She helps the kallah get set up for the bedeken, all the time making sure that everything is in place. Once the bedeken is over, Shaw remains with the bride to make sure the dress still looks perfect. “During a wedding the other day, she says, “the bride was busy praying and I was standing behind her steaming the back of her dress!”

After the ceremony, Shaw will wait outside the yichud room and check the chatan and kallah before they make their entrance into dinner or before they go to take more photos. “I’ll help take the veil off, bring a change of shoes and just bustle the dress.” She’ll also pack away the chatan’s kittel, hand his tallit over to the wedding planner, or put it in a safe place. She’ll also put the kallah’s purse and anything she needs, including more spare shoes, at her seat.

With her years of experience as a dress designer and dresser, Shaw has plenty of advice for kallot choosing their dresses. Before doing anything, she stresses they should not make the mistake of thinking that their wedding day will be a day of rest in a pretty day. “You have to go to work on your wedding day. It’s not the day to be wearing something too tight, too heavy or just too cumbersome. If you are going to hop around and do a lot of dancing, get a dress that will allow you to do that,” she advises.

When it comes to buying a dress, the first thing Shaw recommends doing is setting a minimum and maximum budget and only looking at dresses that fall within those criteria. “Do a little homework on where you are going to shop. Make sure they carry what you like and the designers you like. This is especially important for orthodox brides.”There are a lot of women who have fantasized about their wedding dress for years and are very clear about their style and what they want, but says, Shaw, there are many who do not know what they look good in.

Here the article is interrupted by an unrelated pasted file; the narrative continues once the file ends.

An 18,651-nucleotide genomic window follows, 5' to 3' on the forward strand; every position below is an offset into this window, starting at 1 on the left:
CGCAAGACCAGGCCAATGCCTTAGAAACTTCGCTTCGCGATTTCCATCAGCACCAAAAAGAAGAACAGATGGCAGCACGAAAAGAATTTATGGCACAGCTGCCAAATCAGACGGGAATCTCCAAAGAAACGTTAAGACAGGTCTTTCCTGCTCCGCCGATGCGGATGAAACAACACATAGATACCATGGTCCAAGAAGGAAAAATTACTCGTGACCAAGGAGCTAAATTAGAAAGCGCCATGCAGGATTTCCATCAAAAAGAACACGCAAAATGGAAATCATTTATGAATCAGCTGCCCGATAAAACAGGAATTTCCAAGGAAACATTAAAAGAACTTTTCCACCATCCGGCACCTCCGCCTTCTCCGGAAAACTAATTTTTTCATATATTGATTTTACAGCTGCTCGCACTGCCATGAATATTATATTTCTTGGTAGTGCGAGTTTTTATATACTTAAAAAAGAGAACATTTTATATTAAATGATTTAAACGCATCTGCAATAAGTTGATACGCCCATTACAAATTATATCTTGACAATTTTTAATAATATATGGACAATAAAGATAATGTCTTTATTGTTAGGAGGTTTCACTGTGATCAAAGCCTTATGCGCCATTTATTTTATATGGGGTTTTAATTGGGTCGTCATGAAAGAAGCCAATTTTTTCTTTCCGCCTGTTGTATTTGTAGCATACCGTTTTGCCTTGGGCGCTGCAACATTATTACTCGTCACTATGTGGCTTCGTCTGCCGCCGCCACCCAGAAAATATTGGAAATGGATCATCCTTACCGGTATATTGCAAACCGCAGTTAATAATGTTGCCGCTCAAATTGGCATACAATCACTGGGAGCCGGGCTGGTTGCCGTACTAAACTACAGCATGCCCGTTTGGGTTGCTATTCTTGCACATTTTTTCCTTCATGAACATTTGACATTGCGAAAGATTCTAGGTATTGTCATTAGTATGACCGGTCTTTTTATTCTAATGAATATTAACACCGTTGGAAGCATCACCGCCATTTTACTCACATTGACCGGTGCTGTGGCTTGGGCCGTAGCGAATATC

“When you go shopping, tell your consultant what you want and then ask her what she would put you in. They have a good eye for that and they are able to show you what you can do with your figure. That is often where you have the most fun because they are opening up the door to you with dresses you wouldn’t have thought have putting on. You have to be really open to trying on dresses, though. Sometimes dresses have no hanger appeal.”When it comes to finding modest dresses, Shaw recommends being upfront with the consultant from the moment a kallah calls to book a fitting appointment. “You have to be very sure that you are going to right location and the right salon. You need to say, “I am a modest bride, what designers can you recommend who would offer that for me, ask in advance to only look at designers who can do that. If they stock that designer, they’ll have something that has a modest neckline so you can see what it looks like, but you should know some designers won’t do structural alterations because they are pattern changes.”

With changing bridal fashions over the past few years, especially given the “Kate Middleton Effect,” there has been a shift in trends. “There has been a huge uptick in dresses that have sleeves. The strapless look lasted years longer than it should have. We are seeing a big movement towards modesty.”She predicts the change in fashion will be around for a long time. “Now there’s less work in having to choose a dress. You just need the sleeves to be a little longer, or the neck a little higher, but you are now looking at a gown that is closer to [orthodox] criteria.”The increased availability of dresses that can be bought straight from the salon without alternations or that require relatively little alteration also gives kallot options at a better price point.